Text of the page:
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Thread: big mess

  1. #1
    Join Date
    Oct 2001
    Location
    California- bay area
    Posts
    188

    Post

    OK, I did something stupid, and I am a beginner so I don't have enough experience to fix the mess I got into. I removed a hive about three months ago and I put these bees in a brood box I only put in five frames in and they had foundation, and left a piece of honey comb on the bottom of the hive. I just wanted the bees to eat the honey and use the wax on the frames but the bees had a different idea. they started building comb up from the bottom of the hive. Now I have a football size area of comb the question is how do I get the bees on to some frames and when to do it. then I'll make a few candles.

    Joseph

  2. #2
    Join Date
    Jul 2001
    Location
    Marietta, Georgia USA
    Posts
    58

    Post

    Joseph,
    My suggestion is to do it as soon as possible, before queen started to lay eggs in there. Make sure whether permits. If you have another bottom board this is what you do. Take your hive and move it a side. Put the bottom board in place where the hive used to be. Free unwanted comb from the sides of the hive body and put the hive body with 5 frames on the new bottom board. The football size area of comb will still be on the old bottom board and now you can simply shake the bees into the new box. Add frames to feel the space and you should be done. Watch out for queen, and do not loose her.
    Good luck, let us know how it went.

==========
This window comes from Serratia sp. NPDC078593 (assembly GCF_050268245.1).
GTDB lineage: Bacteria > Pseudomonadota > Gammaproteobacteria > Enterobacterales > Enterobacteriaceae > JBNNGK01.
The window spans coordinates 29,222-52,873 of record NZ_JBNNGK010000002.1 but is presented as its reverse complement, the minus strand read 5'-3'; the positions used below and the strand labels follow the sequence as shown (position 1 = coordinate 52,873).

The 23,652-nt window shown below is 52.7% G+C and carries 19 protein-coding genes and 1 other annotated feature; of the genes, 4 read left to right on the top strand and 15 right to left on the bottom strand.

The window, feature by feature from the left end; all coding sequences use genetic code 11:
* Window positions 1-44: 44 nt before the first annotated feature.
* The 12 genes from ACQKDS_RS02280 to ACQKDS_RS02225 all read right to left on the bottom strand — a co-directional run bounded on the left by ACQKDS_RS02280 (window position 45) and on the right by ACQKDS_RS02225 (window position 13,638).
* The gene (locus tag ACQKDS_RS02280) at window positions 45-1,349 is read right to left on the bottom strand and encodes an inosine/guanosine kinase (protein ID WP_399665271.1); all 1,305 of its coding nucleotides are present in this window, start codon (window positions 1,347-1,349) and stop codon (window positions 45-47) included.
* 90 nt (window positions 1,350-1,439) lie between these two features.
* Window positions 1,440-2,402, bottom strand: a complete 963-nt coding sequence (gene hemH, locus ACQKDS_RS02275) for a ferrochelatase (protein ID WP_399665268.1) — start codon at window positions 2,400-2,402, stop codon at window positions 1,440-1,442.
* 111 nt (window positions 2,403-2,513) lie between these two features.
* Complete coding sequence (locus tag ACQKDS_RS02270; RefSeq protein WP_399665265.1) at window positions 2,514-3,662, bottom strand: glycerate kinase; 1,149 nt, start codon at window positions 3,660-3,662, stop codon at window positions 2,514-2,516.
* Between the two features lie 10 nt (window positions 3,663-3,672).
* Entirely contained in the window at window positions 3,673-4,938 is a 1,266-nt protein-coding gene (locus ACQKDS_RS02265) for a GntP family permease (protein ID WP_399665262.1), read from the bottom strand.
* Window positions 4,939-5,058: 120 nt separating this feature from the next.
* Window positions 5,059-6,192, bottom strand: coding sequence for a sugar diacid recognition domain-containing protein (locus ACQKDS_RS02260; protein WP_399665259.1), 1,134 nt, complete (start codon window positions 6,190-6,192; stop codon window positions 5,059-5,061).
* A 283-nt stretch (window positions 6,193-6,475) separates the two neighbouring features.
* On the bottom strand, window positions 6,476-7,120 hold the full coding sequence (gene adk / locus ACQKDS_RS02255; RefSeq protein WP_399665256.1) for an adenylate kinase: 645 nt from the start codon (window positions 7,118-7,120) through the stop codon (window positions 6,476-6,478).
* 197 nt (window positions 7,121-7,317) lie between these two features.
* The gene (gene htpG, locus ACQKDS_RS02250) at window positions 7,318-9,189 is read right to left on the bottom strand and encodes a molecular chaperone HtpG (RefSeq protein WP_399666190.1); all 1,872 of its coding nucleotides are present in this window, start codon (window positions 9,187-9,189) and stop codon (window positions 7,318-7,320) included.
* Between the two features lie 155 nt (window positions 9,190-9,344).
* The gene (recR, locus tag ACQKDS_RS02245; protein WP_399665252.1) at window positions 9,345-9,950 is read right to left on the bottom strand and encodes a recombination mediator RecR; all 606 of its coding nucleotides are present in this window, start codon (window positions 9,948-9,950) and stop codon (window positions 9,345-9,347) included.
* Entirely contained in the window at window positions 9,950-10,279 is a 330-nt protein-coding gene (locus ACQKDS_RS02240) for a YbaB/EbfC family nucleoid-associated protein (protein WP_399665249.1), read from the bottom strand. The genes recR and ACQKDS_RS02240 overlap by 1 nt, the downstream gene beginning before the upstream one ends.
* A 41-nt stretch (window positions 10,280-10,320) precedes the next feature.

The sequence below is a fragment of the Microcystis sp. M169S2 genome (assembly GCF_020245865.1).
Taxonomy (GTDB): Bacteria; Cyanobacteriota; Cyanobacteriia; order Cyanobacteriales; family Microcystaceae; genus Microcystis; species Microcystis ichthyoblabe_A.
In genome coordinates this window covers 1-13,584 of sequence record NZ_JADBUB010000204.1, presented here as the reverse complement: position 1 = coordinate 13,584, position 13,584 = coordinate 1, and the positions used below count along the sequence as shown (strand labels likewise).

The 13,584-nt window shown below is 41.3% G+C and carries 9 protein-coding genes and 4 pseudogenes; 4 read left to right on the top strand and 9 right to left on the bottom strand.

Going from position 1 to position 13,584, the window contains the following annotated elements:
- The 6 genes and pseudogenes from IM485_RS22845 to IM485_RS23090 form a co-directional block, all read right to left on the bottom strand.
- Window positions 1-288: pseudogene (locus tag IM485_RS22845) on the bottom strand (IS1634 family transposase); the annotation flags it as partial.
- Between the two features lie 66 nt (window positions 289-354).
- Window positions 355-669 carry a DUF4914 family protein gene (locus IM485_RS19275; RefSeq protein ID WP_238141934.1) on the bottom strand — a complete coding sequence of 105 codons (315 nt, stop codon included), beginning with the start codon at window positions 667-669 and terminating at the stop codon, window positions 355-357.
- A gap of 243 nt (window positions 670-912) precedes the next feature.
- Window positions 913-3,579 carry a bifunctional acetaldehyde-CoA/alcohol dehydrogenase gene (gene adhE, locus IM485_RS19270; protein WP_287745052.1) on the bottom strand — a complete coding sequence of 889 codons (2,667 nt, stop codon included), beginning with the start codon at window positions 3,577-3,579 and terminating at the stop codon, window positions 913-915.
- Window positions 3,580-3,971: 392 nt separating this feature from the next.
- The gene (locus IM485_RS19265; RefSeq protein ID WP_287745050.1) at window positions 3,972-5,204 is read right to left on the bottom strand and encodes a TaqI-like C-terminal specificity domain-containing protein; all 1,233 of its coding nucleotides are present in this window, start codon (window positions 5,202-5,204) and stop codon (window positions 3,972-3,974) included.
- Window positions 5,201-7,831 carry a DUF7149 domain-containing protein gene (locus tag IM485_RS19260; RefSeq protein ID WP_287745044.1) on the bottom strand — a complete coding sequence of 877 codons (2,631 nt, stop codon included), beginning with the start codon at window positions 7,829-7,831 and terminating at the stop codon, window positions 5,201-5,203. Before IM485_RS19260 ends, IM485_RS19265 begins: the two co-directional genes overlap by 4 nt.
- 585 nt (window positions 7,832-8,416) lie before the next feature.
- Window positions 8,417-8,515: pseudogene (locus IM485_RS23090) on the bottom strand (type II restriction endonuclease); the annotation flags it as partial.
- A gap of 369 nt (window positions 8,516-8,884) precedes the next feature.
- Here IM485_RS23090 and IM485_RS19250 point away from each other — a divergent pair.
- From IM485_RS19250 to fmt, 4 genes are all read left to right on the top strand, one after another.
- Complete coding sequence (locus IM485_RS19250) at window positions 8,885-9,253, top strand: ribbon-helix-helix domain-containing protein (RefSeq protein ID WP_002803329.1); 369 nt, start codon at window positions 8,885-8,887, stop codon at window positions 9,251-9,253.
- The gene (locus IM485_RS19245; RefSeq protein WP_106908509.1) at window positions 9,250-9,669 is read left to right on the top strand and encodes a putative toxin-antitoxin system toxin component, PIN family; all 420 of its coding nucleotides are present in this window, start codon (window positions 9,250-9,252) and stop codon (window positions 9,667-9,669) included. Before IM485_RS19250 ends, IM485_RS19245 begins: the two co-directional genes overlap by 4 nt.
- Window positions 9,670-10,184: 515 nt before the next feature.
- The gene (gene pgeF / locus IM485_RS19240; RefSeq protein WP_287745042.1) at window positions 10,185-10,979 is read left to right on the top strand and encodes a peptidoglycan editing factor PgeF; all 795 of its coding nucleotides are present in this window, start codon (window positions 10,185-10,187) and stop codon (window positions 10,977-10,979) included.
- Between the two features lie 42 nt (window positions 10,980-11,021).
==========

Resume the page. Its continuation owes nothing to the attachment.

Andrey.


  3. #3
    BILLY BOB Guest

    Big Grin

    Hi,

    If you don't want to loose all the brood and honey stored on the "football". Try using a removeable swarm catching frame. You can find out how to make one in the "plans-build it" link at the index page.

  4. #4
    Pollinator Guest

    Post


    If you are in very southern part of California, you might be able to change them over now, but for the rest of the state, I think you'd be wise to wait until a decent spring flow, even if they make the situation worse. Such manipulations are a lot of stress on the colony, and I've never had much luck with fall/winter transfers of this kind. Once there is a spring flow, the bees can handle the stress of the changeover much better.

    In the spring, you can set the box upside down, and the queen will not lay in the inverted comb. Set a box of good comb on top (rightside up), and she will quickly move up. As soon as you can get her in the upper box (look for eggs, and don't run her down with smoke when you first open the box), then you can put an excluder between the boxes. The lower box of brood will not be lost, as it will all hatch out normally. After all brood is hatched, then you can clean up that box at leisure, and salvage the honey, without damaging the colony by killing brood.

    If you don't have any comb (you say you are a newbie), I think it would be worth investing enough to buy comb from a fellow beekeeper, as the trick may not work with foundation. The bees might first tear down the inverted comb to the midrib and rebuilt it before they get a good start at drawing the foundation. That is also the reason for the excluder, because in time, they will rebuild the inverted comb, and the queen might move back down.

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